Yes, the federal government financed a lot of nice projects back in the 1930s, but as Estes himself seems to admit (and Amity Shlaes documents in her excellent “The Forgotten Man”, Roosevelt’s New Deal didn’t bring the US out of the Great Depression. The Depression ultimately ended after state management of the US economy ended in the wake of World War II.
Of course, throughout his piece, Estes claims that all of his economic policies can be enacted essentially “for free.” We all know that “there is no such thing as a free lunch.” The resources government taxes and spends must come from somewhere. These could be used elsewhere in the absence of government taking those resources.
A personal note: I’m a Catholic. The Church’s politics make me crazy for a number of reasons. I’m not referring in this post even to economics, but to the Archdiocese of New Mexico’s position in support of a massive new pre-K entitlement. Advocates point to some very old, highly resource-intensive pre-k “experiments” from the 1960s, but conveniently ignore existing, large-scale, state programs that have been operating for decades in Oklahoma and Georgia.
So, the church is advocating for policies that would, we believe, waste billions of dollars in the Permanent Fund on a pre-k program. But that’s not what really drives me nuts about the Church’s policy stances. It is that the Church is not willing to put a fraction of the time and resources into promoting school choice (specifically, tax credits) which are now in place in 14 states (see a detailed analysis here) and were last seriously considered in New Mexico in 2012 when liberal Democrats introduced bills to expand school choice.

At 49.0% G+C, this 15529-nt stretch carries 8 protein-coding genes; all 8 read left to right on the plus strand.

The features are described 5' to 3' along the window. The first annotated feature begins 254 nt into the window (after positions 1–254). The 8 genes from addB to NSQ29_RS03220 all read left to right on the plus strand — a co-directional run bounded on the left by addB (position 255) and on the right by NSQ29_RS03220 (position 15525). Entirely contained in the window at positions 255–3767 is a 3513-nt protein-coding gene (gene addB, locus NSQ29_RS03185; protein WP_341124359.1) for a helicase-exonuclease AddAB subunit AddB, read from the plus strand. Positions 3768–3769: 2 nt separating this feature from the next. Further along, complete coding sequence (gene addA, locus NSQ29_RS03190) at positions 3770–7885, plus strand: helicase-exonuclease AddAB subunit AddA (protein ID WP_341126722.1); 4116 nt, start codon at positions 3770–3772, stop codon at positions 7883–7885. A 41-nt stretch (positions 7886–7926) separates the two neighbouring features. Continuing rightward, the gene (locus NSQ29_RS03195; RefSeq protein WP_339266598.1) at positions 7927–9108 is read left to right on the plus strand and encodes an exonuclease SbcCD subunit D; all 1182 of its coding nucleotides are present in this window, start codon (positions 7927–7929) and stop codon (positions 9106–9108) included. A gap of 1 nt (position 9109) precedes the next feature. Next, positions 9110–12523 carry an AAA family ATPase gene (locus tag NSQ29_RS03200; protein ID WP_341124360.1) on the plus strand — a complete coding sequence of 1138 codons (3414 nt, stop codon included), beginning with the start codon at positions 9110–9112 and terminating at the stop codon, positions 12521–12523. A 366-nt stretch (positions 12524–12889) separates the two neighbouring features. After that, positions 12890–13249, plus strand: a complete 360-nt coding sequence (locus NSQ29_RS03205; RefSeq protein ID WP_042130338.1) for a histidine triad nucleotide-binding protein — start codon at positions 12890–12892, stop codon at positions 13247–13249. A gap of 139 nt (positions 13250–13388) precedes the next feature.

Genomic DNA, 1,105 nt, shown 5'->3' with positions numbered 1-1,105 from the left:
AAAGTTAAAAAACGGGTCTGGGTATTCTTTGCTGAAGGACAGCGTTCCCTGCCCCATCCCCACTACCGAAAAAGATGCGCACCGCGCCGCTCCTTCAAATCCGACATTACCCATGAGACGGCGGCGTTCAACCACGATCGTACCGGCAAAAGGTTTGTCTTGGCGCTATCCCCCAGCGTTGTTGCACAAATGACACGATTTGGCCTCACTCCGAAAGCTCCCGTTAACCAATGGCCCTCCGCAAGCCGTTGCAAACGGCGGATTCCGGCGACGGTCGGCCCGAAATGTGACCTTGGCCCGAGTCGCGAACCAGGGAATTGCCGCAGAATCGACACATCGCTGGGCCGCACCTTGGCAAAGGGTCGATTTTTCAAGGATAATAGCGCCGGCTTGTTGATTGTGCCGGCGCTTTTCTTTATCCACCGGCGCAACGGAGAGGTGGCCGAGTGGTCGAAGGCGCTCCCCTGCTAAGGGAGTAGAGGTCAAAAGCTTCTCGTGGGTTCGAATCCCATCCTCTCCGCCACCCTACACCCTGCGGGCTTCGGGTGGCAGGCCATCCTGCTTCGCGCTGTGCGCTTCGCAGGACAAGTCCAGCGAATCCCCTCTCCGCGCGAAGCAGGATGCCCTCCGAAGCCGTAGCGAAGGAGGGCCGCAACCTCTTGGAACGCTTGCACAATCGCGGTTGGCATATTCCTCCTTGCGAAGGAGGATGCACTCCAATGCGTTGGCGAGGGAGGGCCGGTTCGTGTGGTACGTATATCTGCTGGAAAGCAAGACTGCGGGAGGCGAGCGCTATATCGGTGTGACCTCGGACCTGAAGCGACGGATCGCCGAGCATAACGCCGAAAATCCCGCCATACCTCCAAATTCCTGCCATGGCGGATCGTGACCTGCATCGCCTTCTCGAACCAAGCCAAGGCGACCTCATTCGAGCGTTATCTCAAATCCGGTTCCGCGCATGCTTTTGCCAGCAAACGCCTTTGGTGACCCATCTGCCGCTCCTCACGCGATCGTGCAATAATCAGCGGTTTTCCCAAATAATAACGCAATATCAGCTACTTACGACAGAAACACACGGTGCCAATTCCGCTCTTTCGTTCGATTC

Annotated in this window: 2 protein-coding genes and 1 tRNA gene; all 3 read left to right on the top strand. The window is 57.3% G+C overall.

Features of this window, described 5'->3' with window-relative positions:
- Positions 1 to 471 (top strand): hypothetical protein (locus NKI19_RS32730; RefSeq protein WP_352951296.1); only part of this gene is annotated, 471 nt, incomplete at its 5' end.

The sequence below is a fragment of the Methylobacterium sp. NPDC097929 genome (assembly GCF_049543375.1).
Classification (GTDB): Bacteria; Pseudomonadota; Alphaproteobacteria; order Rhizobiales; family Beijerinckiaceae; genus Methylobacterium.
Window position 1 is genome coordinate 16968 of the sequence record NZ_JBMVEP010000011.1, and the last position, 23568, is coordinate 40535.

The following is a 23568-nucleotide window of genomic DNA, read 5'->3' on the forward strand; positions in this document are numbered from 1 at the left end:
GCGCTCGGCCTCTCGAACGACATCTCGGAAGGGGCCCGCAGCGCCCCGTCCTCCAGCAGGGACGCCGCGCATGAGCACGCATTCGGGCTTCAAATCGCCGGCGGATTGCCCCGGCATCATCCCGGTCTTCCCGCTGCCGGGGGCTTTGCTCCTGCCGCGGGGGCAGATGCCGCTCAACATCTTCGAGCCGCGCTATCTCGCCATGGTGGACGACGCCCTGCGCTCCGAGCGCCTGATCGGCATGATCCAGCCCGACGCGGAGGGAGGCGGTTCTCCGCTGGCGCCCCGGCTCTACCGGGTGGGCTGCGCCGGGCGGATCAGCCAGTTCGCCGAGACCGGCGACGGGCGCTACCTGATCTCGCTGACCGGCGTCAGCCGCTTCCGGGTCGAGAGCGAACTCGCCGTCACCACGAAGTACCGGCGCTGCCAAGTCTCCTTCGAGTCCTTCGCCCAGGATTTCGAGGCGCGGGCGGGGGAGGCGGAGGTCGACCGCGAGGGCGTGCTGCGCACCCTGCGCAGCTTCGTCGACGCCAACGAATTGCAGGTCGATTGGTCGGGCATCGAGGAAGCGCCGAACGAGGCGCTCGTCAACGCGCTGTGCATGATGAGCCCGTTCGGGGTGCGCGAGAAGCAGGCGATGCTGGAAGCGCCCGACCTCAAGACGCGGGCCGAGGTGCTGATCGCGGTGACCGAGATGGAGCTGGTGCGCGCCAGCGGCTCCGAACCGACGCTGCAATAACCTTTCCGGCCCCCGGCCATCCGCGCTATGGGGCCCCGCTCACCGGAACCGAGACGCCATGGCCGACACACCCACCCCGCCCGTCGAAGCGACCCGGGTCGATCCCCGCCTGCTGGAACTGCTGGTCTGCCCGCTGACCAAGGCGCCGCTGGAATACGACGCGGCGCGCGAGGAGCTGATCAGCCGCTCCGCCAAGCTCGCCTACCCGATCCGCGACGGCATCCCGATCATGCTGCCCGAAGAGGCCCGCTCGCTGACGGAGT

A further indictment of the Church’s position is that the data on student performance in Catholic Schools is actually much better than the costly new pre-K program. A University of Chicago study found that urban African Americans attending Catholic schools are 26 percentage points more likely to graduate from high school and twice as likely to graduate from college as comparable students in public schools. Considering that such programs could actually SAVE tax dollars, it is nothing less than mind-blowing to me that the Church hasn’t endorsed tax credits for school choice wholeheartedly.
Perhaps it is true what they are saying about Allen Sanchez?
Graham and Gessing sat down with KNAT TV host Ethel Maharg to discuss federal lands policy in New Mexico: